The rapid growth of urban population and the associated environmental concerns are partly influencing city planners and construction stakeholders to consider “Sustainable Urbanization” alternatives. In this regard, recent urban design strategies are entertaining the use of “tall timber buildings.” Generally, tall mass-timber buildings (MTBs) utilize pre-engineered wood panels to form their main gravity and lateral load resisting systems, which makes them lighter and more flexible than buildings made from concrete, masonry or steel. As a result, frequent exposure to excessive wind-induced vibrations can cause occupant discomfort and possible inhabitability of the buildings. This paper attempts to apply a risk-based procedure to design a 102-meter tall MTB by adapting and extending the Alan G. Davenport Wind Loading Chain as a probabilistic performance-based wind engineering framework. The structural systems of the study building are composed of Cross Laminated Timber (CLT) shear walls, CLT floors, glulam columns, and reinforced-concrete link beams. Initially, aerodynamic wind tunnel tests were carried out at the Boundary Layer Wind Tunnel Laboratory of Western University on the 1:200 scale MTB model to obtain transient wind loads. Subsequently, using the wind tunnel data, the study MTB was structurally designed. In the riskbased performance assessment, uncertainties were incorporated at each step of the Wind Loading Chain, i.e., local wind, exposure, aerodynamics, dynamic effects, and criteria. These uncertainties were explicitly modeled as random variables. Dynamic structural analyses were carried out in the frequency domain to include the amplification due to the resonance component of the excitation. Structural reliability analysis through Monte Carlo sampling was used to propagate the uncertainties through the Wind Loading Chain to quantify the risk of inhabitability and excessive deflection. The results of reliability analysis were used to develop fragility curves for wind vulnerability estimations. Based on the results, the effects of various uncertainties are discussed, and risk-based design decisions are forwarded.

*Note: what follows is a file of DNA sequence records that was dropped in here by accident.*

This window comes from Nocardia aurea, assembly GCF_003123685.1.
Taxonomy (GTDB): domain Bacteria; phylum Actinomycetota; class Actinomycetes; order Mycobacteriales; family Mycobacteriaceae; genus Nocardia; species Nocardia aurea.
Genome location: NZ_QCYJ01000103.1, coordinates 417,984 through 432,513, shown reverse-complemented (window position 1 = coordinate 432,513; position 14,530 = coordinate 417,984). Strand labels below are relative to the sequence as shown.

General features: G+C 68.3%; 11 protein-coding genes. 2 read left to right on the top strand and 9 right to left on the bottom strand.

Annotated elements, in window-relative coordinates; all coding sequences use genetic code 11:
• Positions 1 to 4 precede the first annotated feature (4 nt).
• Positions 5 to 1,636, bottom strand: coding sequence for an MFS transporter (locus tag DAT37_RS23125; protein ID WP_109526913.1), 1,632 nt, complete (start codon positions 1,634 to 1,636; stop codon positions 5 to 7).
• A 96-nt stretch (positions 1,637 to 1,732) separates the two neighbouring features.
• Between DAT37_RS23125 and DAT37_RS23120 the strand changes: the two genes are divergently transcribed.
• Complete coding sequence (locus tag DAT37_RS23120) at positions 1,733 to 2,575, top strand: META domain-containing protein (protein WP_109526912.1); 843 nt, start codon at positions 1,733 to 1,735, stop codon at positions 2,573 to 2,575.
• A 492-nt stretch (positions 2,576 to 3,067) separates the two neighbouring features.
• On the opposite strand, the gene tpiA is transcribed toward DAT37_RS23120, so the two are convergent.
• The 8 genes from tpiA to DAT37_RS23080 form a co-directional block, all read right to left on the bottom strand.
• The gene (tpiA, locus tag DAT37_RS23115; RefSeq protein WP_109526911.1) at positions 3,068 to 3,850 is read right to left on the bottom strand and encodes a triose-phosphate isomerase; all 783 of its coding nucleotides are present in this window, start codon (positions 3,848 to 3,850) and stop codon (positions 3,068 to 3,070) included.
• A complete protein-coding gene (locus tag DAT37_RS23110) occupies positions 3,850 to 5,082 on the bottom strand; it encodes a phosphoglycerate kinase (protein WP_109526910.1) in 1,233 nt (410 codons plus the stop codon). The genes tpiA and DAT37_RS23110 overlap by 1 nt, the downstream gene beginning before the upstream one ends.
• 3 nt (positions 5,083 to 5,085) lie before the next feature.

In this paper, we examined the effects of extreme tornadic wind loads on mass-timber buildings. In general, mass-timber buildings utilize pre-engineered wood panels to form their main gravity and lateral load resisting systems. The lightweight nature of timber makes these types of emerging buildings lighter and more flexible than buildings made from concrete, masonry or steel. In general, global lateral instability of buildings can occur when the overturning forces due to wind loads exceed the dead load of the structures. In the present study, wind loads were obtained from laboratory simulations of tornado-like wind field and atmospheric boundary layer flow at Western University, Canada. Tornado wind loads from the laboratory tests were scaled to five Enhanced Fujita wind speeds representing various levels of damage. Dynamic structural analyses were carried out to assess floor level demands. It is shown that extreme tornado wind loads may pose significant damage to mass-timber buildings designed for 1-in-50 wind speed using a load factor of 1.4. Based on the obtained results, design strategies are suggested for mass-timber buildings in tornado-prone areas.